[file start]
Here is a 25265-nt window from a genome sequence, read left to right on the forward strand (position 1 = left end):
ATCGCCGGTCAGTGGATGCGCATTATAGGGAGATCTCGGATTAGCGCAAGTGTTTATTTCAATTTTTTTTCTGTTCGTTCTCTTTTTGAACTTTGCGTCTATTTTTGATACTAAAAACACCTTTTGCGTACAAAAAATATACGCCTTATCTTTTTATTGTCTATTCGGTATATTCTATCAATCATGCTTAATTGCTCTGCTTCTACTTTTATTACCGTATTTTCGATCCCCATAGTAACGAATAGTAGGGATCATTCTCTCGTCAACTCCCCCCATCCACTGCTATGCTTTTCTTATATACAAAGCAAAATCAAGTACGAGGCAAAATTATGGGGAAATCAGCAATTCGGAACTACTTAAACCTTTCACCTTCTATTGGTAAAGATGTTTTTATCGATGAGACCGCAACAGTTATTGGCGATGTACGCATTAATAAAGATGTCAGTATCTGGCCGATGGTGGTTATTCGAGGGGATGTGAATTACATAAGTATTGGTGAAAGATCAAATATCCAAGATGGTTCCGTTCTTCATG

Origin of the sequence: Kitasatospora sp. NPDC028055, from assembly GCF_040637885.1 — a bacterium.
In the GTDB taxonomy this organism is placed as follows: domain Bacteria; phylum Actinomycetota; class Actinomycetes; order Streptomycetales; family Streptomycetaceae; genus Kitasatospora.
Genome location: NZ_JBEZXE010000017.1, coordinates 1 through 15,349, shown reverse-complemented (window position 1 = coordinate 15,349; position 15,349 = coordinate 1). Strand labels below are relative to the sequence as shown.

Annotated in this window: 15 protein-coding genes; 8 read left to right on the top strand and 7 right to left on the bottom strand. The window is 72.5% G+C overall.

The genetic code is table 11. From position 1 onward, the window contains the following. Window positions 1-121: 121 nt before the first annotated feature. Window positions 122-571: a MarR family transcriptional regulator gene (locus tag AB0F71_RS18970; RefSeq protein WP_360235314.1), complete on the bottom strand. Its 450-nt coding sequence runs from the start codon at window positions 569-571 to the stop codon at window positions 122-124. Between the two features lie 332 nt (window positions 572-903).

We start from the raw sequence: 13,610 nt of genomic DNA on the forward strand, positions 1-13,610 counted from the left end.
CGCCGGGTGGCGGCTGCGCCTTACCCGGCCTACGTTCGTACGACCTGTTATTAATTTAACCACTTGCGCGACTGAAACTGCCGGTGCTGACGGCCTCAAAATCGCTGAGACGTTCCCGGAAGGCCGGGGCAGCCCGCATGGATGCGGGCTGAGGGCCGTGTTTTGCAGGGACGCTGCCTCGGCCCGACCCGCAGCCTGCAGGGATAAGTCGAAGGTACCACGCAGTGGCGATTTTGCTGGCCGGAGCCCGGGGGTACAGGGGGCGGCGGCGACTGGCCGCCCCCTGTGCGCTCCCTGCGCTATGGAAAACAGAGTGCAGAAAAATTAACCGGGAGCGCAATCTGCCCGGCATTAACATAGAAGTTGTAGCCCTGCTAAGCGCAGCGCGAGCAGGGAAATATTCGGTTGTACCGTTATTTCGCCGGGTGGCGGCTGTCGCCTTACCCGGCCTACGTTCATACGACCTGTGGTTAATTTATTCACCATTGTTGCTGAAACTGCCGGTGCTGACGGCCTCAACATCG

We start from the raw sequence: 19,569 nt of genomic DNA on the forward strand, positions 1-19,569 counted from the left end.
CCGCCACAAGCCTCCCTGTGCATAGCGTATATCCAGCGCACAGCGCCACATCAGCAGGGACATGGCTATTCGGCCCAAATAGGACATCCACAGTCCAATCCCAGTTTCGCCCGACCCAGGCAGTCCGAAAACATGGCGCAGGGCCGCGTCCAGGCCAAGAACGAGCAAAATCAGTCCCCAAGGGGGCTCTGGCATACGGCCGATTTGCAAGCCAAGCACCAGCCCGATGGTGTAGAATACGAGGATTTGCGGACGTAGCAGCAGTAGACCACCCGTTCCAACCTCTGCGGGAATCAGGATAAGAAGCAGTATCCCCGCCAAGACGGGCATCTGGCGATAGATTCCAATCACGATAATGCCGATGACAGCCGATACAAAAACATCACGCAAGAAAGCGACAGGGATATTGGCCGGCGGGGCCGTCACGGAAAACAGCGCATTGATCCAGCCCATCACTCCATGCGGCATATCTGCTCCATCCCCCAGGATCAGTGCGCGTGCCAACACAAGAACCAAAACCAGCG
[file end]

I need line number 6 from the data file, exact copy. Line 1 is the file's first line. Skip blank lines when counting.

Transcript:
Annotated in this window: 15 protein-coding genes; 8 read left to right on the top strand and 7 right to left on the bottom strand. The window is 72.5% G+C overall.